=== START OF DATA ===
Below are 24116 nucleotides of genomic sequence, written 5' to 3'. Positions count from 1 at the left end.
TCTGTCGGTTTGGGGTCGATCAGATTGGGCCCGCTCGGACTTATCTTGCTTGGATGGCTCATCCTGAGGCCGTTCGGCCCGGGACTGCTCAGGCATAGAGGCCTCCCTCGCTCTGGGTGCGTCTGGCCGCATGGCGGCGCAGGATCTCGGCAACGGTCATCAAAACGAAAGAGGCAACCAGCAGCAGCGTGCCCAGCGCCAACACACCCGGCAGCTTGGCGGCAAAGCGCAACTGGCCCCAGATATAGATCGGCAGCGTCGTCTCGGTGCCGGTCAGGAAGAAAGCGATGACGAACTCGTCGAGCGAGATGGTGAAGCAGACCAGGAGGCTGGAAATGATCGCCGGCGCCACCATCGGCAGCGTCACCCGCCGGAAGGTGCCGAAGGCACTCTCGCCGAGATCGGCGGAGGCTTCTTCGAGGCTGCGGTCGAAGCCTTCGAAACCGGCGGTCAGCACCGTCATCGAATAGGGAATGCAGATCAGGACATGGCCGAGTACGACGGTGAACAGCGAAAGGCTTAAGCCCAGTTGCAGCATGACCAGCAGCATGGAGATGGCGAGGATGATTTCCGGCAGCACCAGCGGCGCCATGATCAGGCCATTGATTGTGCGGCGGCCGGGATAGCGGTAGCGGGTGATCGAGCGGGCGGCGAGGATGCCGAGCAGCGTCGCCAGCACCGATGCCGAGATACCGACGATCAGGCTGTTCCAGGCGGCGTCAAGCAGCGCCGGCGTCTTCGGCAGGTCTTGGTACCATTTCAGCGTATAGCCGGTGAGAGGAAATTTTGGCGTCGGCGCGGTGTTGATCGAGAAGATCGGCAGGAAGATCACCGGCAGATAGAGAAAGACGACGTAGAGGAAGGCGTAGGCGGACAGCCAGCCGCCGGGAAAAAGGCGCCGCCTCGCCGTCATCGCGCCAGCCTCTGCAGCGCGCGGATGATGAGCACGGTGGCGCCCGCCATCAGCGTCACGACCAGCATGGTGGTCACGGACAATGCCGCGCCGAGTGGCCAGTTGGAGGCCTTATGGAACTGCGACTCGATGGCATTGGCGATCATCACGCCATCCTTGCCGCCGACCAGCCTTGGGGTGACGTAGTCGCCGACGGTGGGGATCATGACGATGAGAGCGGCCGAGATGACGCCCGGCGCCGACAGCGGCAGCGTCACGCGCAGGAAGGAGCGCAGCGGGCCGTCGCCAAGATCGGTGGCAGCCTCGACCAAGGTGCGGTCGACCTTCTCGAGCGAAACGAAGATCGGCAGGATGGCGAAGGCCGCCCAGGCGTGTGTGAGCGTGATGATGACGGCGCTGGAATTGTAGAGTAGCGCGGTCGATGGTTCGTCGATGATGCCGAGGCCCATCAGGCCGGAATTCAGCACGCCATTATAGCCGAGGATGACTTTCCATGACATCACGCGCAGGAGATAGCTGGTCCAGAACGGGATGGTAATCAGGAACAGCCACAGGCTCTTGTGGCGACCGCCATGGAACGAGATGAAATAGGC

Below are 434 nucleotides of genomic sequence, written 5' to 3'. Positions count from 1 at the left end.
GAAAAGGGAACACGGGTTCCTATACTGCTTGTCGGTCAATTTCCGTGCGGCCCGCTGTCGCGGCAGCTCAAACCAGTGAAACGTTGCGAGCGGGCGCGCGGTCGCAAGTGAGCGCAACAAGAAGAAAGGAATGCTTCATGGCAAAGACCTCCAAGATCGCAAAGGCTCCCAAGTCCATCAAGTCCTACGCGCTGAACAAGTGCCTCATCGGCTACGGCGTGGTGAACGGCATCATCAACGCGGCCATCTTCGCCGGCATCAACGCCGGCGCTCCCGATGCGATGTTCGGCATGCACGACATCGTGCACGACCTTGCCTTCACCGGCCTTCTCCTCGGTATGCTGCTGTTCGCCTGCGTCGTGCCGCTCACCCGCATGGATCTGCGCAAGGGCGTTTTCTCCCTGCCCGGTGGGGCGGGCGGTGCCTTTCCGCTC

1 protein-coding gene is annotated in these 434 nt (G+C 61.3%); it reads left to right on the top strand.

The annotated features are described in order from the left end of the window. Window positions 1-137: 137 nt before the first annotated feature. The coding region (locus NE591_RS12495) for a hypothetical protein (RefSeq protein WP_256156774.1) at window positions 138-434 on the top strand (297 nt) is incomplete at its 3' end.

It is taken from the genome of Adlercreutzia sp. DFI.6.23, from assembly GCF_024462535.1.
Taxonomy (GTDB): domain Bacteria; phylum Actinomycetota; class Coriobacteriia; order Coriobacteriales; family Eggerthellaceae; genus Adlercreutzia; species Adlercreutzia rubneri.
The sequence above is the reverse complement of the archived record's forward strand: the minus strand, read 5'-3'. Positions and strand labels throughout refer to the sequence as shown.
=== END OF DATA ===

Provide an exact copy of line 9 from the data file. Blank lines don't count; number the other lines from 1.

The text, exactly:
The sequence above is the reverse complement of the archived record's forward strand: the minus strand, read 5'-3'. Positions and strand labels throughout refer to the sequence as shown.